You're almost done. In Tip #7, we started in on the text portion of your America's Finest Optical Retailers contest entry. This week, we'll finish the rest of those sections.
What's the most important lesson you've learned in your business?
Stop for a moment before you answer this one. As you might have noticed from previous posts in this blog series, one of our overriding hopes is that you won't say exactly the same thing as everyone else. Or at least that you'll say it differently.
So before you trot out something trite like "Take care of your clients and they'll take care of you," pause and see if you can break that down into a more specific — and thus more interesting — lesson. When did you learn it? What were you like before you learned it? What specific experiences or mentor or book helped you figure it out? And how do you put it into practice now?
If you can't answer those questions, is it really a lesson you've learned? Or is it just a piece of conventional wisdom you're throwing out reflexively?
Provide three fun facts about your business.
This one seems to put people on the spot. Here are some questions to jog your brain:
Is there anything odd about your building, your decor, or the vendors you used to design your space? Are you or any of your staff accomplished in any unusual ways (and has it ever helped your business)? Have you ever held any especially awesome events or participated in any neat activities? Do you have any noteworthy clients? Is your city, town, or locale remarkable in any way (and does that tie into your business at all)? Do you have any unique business practices? Do you have any fun, quirky traditions among staff?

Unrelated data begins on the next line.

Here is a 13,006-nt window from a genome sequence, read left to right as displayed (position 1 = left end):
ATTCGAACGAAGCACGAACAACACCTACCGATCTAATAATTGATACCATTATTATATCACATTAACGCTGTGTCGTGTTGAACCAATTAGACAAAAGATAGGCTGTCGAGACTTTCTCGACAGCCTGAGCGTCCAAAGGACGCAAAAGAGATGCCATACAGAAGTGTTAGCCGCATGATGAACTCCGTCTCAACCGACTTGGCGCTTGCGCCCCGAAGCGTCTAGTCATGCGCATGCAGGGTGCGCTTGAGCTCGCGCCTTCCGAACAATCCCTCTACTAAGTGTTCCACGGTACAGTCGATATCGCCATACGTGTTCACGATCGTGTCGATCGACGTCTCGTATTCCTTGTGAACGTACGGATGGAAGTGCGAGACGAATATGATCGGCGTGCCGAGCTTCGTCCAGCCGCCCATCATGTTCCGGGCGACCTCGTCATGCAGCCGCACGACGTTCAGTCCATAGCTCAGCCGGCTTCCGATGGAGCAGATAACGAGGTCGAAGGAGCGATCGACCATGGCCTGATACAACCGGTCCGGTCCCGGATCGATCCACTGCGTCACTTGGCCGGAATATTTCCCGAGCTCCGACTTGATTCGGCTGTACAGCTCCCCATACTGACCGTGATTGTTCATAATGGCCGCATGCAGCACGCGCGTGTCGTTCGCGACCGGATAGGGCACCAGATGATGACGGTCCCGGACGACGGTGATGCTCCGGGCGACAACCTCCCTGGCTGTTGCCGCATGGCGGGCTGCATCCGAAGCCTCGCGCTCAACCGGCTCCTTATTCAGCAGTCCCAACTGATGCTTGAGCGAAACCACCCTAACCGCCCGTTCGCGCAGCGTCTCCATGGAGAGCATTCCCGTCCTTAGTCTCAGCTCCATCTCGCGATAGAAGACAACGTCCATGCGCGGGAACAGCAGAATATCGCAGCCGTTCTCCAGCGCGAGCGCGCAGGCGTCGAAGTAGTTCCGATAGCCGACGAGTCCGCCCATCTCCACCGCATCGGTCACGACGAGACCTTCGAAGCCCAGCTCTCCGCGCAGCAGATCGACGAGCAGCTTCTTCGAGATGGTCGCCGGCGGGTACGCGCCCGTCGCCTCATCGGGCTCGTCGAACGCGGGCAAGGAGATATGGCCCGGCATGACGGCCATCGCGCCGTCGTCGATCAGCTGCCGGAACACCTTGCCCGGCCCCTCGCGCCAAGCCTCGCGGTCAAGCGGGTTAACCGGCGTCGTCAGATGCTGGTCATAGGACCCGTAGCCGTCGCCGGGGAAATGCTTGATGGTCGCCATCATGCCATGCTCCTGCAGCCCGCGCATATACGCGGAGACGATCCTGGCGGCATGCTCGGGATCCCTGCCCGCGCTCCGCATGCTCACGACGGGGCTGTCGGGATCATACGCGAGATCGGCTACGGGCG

Tell us one out-of-the-box idea you've implemented this year.
This could be a sales event, a promotion or ad campaign, a business policy, a training push, a sweet new product or service you've introduced. And remember: We value success, but we also admire courage. Maybe you tried something and it was a bust. That's OK. If it's sufficiently out of the ordinary, we'd love to hear about it — and why you think it didn't work, and what you'd do differently if you try it again.
One final piece of advice: As you're figuring out these answers, email the questions to your staff and ask for their input. This is the sort of project that is made to be crowdsourced.